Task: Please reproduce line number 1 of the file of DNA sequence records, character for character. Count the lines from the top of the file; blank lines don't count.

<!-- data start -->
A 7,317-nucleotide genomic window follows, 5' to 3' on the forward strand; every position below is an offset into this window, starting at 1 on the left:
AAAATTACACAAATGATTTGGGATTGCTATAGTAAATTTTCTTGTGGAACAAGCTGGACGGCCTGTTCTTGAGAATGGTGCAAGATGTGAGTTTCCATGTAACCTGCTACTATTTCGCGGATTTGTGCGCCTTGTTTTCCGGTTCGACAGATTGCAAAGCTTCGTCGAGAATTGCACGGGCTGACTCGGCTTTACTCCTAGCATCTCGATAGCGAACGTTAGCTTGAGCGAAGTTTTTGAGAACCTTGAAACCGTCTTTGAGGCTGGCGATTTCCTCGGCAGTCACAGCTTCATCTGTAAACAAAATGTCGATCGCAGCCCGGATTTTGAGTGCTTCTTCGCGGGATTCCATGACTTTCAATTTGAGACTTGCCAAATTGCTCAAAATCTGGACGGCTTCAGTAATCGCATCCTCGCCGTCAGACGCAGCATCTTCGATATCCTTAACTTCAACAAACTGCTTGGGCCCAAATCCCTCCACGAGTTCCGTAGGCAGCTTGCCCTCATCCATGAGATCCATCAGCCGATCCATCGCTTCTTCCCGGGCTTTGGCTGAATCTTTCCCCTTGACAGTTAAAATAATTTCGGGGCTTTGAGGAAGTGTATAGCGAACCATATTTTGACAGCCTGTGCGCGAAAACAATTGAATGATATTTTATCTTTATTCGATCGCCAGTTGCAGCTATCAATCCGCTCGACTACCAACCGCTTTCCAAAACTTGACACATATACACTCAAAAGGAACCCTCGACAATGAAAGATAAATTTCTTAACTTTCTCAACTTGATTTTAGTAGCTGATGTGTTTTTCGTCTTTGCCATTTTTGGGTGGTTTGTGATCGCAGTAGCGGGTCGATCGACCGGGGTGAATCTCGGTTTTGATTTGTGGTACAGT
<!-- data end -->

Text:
A 7,317-nucleotide genomic window follows, 5' to 3' on the forward strand; every position below is an offset into this window, starting at 1 on the left: